Clinical trials and post marketing reports have identified additional safety risks that are under active investigation for the incretin-based therapies. Pancreatitis has been reported with each of the agents, but a clear association has not yet been established; it should be noted that people with T2DM already have a three-fold higher incidence of pancreatitis compared to normoglycemic control.
GLP-1 agents are being studied for a potential association with medullary thyroid cancer. These agents should be avoided where a family history of this cancer exists.
Renal safety is an additional consideration with the GLP-1 agents and the DPP-4 agent saxagliptin. In general, saxagliptin has safety considerations with all the more serious adverse-effect categories: pancreatitis, cardiovascular effects, hypersensitivity, renal and hepatic events, and increased risk for bone fracture compared to other agents in this group.
Meglitinides act on the pancreas to promote insulin secretion in the pancreas just as the sulfonylureas do, which puts them at greater risk for causing hypoglycemia.
Sodium-glucose transporter 2 inhibitors (GLT2) are a new class of drugs that act in a completely new way to lower blood glucose. This class acts by blocking kidneys from excreting sucrose into the bloodstream. Within the last five years, the FDA has approved new drugs in this class for use in T2DM. Invokana is taken as an oral agent, once daily. Invokana was approved by the FDA based on nine studies involving more than 10,000 patients. The trial showed improvement in both A1c and fasting plasma glucose. Invokana may be used alone or in combination with other agents to control T2DM.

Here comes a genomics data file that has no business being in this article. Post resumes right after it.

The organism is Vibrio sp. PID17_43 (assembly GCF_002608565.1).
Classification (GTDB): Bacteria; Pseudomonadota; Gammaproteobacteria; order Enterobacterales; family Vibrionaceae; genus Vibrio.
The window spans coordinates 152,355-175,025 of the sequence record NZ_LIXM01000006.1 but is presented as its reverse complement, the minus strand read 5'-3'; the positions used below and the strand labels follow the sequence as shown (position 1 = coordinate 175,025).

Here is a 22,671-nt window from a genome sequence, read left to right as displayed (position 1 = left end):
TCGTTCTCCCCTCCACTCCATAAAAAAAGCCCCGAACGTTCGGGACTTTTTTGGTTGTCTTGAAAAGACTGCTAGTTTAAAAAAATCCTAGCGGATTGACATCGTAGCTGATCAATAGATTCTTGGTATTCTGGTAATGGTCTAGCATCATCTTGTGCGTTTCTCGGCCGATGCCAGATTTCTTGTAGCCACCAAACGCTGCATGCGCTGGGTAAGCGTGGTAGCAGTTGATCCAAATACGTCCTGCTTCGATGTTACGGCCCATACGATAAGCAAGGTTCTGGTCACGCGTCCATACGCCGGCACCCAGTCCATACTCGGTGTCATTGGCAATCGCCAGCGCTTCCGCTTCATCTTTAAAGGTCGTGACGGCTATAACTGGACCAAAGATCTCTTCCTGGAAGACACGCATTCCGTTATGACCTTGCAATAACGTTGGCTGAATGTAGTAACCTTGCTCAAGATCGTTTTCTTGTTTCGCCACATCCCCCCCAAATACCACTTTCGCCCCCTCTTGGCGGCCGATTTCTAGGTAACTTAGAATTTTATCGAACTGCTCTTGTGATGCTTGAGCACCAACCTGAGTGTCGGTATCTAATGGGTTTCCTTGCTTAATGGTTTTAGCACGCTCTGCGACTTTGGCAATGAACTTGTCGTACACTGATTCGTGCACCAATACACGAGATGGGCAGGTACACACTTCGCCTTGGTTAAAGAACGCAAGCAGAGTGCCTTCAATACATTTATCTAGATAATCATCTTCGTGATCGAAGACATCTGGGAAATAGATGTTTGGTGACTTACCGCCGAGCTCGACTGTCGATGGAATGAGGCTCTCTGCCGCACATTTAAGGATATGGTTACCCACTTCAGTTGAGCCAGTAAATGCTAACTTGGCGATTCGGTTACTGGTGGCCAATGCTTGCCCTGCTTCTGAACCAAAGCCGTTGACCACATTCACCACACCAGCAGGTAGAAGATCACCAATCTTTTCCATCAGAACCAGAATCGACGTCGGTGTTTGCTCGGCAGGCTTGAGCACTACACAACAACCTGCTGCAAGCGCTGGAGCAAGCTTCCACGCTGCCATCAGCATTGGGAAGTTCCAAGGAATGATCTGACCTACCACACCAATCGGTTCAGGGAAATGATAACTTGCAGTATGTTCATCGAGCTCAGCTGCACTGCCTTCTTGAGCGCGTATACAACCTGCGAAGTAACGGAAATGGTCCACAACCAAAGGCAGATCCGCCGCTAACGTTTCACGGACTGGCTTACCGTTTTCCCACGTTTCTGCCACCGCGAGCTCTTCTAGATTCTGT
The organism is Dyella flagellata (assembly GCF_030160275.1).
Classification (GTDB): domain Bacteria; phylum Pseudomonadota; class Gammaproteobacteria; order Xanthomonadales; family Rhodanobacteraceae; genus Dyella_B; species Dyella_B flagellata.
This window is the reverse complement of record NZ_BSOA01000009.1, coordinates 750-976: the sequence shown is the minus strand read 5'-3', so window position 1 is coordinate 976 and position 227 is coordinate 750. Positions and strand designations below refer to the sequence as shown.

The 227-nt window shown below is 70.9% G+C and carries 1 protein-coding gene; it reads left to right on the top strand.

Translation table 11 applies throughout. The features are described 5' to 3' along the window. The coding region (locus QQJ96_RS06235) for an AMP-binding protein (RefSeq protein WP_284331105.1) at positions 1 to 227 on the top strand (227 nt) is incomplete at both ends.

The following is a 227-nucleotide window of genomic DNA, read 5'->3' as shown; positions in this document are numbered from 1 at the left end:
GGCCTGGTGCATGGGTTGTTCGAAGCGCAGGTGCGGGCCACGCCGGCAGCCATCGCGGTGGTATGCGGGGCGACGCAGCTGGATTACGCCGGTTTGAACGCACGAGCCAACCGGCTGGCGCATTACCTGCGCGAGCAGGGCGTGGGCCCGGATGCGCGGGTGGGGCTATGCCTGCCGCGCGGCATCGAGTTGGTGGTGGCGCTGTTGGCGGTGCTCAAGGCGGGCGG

The most common side effects seen with this agent are yeast infections and urinary tract infections arising from increased amounts of sugar in the urine. An additional side effect was hypotension due to the increased excretion of fluids. The FDA noted that the drug may carry some increased heart risks during the first 30 days of use, suggesting the need for increased surveillance and careful patient selection. Invokana is only recommended for patients with T2DM and should not be used in those patients who have severe renal impairment or end-stage renal disease, or for those receiving dialysis.
For decades, sulfonylureas had been the only oral option for T2DM. Each new generation improved the potency and reduced adverse affects. The most critical adverse affect, however, is hypoglycemia, because this class increases insulin excretion from the pancreas. It is, naturally, not approved for T1DM because those patients have no insulin to be stimulated. Sulfonylureas come in combination with many of the other classes of medications and can be used as mono, dual, or triple therapy.
Thiazolidinediones (TZDs, as they are commonly known) are a class of medication introduced in the early 1990s to treat T2DM. TZDs act by increasing muscle cell sensitivity to endogenous insulin and adverse effects have been noted in muscular organs such as the heart muscle. As a group, these drugs have had an interesting history characterized by initial high hopes alternating with strong warnings or being removed from the market altogether.